If you have frizzy hair, a lightweight formula made for sleek strands isn’t going to help. Got curls? A hair treatment for thin, straight hair isn’t going to do you any favors.

Similarly, if you have oily hair and apply conditioner to your roots, it may give you an even greasier look. And finally, if you’re allergic to any ingredients or have super sensitive skin, you should always take that into account when purchasing new hair products.

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What Causes Hair Loss in Women?

Just because hair conditioner doesn’t cause scalp irritation or damage to hair doesn’t mean you won’t experience fallout due to another factor. In fact, there’s a good chance you will.

Research suggests about half of women will experience some type of hair loss in their lifetime.

Numerous things can cause female hair loss, the most common being genetics. 

This type of hair loss is referred to as androgenic alopecia or female pattern hair loss. When you have genetic hair loss, certain genes cause your hair follicles to shrink, and you stop growing hair.

Other things that can cause hair loss include wearing too-tight hairstyles (also called traction alopecia) and damaging your hair with hot tools. Dry, damaged hair is more likely to be brittle and break.

Treatment Options If You Feel Like You’re Losing Hair

If you’re facing hair loss, a healthcare professional can help you determine what to do about it. Here are some of the more common treatments. 


If you’re dealing with genetic hair loss, topical minoxidil may help. It is FDA-approved as a treatment for androgenetic alopecia. You may know it as the brand name Rogaine®. 

You can find topical minoxidil in a 2% solution or a 5% foam. It works by sending messages to your blood vessels to open so more nutrients reach your hair.

Minoxidil also stretches out the growth phase of your hair, meaning more follicles are created to replace the hair you lose. This can help with hair thinning and loss.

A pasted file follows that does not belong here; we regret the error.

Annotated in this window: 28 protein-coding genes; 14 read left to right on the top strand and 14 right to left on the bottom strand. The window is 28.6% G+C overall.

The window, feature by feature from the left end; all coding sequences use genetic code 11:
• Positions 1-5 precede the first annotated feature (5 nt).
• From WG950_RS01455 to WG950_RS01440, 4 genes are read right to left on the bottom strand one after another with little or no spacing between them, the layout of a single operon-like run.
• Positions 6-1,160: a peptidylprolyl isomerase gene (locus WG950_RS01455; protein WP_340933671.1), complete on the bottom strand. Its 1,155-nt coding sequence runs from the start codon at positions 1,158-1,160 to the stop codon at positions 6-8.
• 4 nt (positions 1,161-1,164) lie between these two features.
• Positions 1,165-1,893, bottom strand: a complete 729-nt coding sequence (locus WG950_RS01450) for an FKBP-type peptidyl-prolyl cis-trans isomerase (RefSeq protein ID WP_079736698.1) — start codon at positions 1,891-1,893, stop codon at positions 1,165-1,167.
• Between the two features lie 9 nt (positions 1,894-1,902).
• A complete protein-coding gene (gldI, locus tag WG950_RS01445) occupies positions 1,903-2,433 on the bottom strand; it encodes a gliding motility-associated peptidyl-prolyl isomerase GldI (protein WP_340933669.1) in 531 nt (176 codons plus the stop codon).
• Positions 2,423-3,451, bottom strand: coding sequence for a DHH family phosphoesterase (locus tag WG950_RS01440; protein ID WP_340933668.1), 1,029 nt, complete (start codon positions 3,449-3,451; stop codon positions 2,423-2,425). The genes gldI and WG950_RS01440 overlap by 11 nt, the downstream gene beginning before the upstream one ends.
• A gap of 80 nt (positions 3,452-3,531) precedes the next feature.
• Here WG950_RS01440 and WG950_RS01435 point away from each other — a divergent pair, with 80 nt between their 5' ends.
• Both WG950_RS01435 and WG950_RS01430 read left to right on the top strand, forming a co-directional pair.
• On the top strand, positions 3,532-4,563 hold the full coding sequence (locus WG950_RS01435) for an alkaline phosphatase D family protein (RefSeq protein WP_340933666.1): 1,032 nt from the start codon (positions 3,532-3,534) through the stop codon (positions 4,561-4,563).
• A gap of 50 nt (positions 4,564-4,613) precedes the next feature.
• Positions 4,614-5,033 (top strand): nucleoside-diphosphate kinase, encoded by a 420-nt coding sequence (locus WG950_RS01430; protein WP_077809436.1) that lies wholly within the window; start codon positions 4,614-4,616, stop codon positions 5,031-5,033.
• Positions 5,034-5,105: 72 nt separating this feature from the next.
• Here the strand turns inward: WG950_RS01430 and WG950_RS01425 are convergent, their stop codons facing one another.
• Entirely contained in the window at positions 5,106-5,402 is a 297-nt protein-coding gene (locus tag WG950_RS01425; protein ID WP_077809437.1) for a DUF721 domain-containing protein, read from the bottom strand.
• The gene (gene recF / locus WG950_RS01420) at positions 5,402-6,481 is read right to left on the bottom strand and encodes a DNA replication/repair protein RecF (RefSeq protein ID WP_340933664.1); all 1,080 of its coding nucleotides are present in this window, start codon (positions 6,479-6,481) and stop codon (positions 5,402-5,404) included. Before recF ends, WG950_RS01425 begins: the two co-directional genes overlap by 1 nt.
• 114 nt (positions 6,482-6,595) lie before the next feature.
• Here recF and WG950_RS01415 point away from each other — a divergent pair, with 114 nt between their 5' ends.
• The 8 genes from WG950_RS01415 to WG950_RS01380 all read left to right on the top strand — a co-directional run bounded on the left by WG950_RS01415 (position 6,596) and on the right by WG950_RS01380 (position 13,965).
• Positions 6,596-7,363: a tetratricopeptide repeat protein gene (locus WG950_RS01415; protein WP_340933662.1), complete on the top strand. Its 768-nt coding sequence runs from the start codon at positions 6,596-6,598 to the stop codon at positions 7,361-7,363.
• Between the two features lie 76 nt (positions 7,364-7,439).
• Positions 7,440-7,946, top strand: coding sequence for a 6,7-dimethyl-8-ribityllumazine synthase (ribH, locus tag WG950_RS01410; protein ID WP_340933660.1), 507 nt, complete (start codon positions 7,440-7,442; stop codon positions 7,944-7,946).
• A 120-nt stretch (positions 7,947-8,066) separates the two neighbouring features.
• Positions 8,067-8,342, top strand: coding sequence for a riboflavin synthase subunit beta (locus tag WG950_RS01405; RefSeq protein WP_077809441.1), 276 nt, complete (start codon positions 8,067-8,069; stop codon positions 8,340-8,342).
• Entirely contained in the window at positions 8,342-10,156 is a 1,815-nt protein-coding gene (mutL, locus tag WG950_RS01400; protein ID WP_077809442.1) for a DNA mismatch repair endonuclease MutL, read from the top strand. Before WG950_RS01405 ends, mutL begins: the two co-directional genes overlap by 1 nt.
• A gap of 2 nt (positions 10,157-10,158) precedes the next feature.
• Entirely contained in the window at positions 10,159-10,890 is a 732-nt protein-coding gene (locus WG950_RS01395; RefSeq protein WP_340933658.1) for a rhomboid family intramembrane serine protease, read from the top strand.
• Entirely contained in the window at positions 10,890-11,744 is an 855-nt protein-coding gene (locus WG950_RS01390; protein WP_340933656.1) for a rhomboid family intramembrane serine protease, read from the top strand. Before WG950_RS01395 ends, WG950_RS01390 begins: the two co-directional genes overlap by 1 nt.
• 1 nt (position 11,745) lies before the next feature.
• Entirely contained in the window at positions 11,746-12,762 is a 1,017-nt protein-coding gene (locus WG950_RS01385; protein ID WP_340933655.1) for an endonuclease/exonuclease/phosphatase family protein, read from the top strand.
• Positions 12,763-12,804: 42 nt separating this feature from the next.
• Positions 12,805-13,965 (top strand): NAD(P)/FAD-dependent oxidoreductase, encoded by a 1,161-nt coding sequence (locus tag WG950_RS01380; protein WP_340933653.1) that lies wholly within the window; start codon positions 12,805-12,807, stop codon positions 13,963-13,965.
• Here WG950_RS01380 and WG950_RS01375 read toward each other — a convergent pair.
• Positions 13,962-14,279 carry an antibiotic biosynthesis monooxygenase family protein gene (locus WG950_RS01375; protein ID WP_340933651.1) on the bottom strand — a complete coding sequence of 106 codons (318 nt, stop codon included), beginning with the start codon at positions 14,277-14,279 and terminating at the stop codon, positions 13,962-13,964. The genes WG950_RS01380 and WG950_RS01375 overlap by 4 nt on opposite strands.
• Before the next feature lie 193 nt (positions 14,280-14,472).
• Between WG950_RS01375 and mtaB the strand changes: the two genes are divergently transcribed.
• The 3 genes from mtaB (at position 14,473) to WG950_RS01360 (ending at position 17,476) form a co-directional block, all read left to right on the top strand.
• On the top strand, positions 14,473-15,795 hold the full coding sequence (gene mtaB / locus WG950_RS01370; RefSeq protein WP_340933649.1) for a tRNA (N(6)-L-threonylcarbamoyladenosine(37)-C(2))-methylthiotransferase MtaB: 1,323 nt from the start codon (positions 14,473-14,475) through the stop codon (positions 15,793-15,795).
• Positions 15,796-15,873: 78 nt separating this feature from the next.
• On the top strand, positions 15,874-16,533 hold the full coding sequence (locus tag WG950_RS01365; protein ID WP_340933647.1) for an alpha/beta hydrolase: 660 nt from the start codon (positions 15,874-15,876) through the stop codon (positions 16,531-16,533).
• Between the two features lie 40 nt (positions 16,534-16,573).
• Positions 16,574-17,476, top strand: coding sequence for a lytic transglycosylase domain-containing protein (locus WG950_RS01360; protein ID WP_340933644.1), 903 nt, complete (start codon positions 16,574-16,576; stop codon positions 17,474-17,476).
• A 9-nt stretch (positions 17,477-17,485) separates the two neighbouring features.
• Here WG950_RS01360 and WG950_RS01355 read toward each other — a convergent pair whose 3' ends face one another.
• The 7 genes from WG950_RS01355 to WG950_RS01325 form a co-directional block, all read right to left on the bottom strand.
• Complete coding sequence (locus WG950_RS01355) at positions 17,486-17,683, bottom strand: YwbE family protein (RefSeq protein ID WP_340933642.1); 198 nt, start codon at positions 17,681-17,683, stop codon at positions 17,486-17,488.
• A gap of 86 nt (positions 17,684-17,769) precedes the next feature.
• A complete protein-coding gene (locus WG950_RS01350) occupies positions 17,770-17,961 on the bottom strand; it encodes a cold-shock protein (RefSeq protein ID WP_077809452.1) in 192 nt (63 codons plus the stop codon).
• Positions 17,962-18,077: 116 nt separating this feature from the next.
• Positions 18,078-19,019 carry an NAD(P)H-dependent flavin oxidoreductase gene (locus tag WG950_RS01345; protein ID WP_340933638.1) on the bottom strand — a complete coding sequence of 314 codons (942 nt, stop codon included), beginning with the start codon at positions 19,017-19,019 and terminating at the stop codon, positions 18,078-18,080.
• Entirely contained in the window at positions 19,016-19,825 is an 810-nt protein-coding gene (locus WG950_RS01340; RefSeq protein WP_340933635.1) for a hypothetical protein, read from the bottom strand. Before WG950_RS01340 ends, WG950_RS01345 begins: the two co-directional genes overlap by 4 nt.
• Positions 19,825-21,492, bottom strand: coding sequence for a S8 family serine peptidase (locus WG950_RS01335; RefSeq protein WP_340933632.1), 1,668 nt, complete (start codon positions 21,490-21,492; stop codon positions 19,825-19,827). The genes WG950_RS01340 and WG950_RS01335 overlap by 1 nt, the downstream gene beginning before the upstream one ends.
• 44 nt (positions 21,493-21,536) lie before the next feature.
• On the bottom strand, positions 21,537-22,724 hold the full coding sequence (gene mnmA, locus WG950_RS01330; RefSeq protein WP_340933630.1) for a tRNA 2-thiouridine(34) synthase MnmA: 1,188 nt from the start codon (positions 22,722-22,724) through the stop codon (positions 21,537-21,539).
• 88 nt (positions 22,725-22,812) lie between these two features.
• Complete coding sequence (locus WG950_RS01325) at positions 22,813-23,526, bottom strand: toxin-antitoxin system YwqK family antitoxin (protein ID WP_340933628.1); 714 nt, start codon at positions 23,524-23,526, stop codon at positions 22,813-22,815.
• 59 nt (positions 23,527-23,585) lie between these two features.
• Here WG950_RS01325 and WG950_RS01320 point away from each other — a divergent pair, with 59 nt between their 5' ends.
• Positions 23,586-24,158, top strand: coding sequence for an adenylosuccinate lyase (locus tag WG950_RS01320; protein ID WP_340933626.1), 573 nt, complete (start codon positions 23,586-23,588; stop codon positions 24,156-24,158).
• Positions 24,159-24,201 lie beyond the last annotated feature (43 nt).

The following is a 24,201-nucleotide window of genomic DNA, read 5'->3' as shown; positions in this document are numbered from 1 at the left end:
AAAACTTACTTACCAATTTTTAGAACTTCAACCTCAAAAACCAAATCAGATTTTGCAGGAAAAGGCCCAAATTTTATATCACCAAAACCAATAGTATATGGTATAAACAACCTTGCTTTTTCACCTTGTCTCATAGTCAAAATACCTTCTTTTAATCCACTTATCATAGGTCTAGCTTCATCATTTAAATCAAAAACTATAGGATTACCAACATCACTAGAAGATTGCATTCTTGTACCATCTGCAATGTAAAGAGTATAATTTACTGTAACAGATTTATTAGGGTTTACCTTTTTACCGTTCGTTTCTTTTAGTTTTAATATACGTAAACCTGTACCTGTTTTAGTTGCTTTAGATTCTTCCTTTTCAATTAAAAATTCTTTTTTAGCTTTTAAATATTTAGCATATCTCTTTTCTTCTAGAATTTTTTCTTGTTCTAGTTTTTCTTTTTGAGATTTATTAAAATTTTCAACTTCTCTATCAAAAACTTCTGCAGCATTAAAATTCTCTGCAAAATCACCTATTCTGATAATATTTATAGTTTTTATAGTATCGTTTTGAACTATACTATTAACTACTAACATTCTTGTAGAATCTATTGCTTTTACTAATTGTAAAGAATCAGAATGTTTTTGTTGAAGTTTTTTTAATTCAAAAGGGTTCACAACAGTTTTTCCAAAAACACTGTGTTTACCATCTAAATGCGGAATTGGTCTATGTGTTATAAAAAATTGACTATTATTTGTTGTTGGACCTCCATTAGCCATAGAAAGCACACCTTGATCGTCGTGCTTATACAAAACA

Another option for genetic hair loss is the acne medication spironolactone, which works by slowing down genetic-induced hormonal shifts from making hair loss occur.

But we should note this medication can cause unpleasant side effects, like nausea, dizziness, vomiting and breast tenderness, and it’s not recommended for those who are pregnant or trying to conceive.

Since spironolactone is available by prescription, you’ll need to work with a healthcare professional to figure out if it is the right medication for you. 

Hair Loss Shampoo and Conditioner

As mentioned, conditioner can help with hair breakage. Infusing hydration back into your strands while lathering up can lead to healthier locks.

Try using a hair loss conditioner after you shampoo

Want to prevent even more hair damage? Consider lessening how often you use hair tools, and be careful of tight ponytails and buns. 


Biotin is a B vitamin known for encouraging healthier hair and growth. So, taking a biotin supplement may help with excess shedding.

A study suggests that taking biotin supplements encourages faster growth in people experiencing thinning hair. However, subjects were given a marine complex rich in not only biotin but also zinc and other minerals, so it’s tough to say whether it was the biotin alone.

Hers has a biotin gummy that also contains vitamin D. When you have low levels of this nutrient, it may lead to hair shedding.

Another way to increase your biotin intake is to get it through your diet — foods like eggs and milk contain the B vitamin.

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Conditioner and the Risk of Hair Loss

However you choose to address your hair loss, know this: Conditioner is not behind it.